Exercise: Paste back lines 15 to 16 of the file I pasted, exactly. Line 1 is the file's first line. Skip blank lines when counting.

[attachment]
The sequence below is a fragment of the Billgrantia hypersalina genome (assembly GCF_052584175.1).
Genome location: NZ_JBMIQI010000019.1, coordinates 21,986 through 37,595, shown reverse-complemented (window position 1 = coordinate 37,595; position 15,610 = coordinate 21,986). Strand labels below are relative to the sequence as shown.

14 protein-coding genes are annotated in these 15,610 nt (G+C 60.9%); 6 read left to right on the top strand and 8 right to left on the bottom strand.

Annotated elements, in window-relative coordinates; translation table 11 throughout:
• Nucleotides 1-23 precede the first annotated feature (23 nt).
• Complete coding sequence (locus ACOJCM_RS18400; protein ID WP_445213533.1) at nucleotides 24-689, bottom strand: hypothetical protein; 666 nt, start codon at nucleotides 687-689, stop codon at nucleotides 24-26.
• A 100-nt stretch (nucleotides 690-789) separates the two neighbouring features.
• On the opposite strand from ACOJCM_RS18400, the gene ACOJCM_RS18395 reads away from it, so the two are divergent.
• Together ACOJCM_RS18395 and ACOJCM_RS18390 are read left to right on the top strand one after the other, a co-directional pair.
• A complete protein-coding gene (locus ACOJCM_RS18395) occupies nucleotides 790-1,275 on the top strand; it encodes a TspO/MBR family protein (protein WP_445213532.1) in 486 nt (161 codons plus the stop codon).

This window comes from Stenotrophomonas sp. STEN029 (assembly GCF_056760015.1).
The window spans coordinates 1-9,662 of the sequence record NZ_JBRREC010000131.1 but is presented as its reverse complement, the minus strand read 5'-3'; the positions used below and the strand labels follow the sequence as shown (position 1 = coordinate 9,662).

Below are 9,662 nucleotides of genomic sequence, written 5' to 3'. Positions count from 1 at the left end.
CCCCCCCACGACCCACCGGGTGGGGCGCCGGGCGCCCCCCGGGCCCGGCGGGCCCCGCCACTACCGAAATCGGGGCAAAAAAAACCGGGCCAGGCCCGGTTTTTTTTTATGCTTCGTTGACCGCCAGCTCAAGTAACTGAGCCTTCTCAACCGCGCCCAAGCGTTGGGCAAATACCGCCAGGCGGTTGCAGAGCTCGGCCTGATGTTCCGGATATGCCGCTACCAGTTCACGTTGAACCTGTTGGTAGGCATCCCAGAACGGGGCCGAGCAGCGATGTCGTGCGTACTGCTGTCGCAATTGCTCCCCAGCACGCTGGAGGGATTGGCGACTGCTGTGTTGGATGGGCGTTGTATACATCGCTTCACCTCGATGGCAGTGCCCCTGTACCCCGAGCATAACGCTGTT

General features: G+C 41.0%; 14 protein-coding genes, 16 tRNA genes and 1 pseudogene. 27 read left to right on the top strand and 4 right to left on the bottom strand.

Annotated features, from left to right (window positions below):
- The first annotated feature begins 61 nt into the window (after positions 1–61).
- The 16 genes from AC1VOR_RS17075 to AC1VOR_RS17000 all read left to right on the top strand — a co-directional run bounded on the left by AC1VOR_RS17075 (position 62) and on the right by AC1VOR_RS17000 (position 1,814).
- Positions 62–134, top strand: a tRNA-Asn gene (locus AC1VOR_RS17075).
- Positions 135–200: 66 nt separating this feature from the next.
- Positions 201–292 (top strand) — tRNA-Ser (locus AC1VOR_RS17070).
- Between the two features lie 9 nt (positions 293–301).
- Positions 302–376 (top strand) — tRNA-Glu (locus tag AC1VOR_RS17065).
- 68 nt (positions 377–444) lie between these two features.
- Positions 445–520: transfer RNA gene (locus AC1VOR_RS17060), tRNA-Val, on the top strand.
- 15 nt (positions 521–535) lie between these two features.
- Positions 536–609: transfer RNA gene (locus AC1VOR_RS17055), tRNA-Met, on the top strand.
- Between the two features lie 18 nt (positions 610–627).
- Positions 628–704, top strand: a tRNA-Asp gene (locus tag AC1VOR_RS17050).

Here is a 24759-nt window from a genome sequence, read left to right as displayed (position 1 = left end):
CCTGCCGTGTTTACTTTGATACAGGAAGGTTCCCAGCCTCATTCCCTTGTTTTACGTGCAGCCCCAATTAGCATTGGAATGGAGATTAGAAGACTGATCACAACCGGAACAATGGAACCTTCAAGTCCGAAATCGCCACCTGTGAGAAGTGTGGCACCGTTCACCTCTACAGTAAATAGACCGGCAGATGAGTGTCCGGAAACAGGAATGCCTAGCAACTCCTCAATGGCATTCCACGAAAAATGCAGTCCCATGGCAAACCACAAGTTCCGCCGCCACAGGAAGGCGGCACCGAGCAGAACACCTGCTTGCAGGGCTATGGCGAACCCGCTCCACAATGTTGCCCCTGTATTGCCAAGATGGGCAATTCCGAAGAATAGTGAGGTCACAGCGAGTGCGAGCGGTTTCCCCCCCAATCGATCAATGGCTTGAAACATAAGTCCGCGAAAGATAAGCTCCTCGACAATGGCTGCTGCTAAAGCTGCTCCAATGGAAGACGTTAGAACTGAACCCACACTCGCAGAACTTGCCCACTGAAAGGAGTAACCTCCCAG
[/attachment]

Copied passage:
General features: G+C 41.0%; 14 protein-coding genes, 16 tRNA genes and 1 pseudogene. 27 read left to right on the top strand and 4 right to left on the bottom strand.

Annotated features, from left to right (window positions below):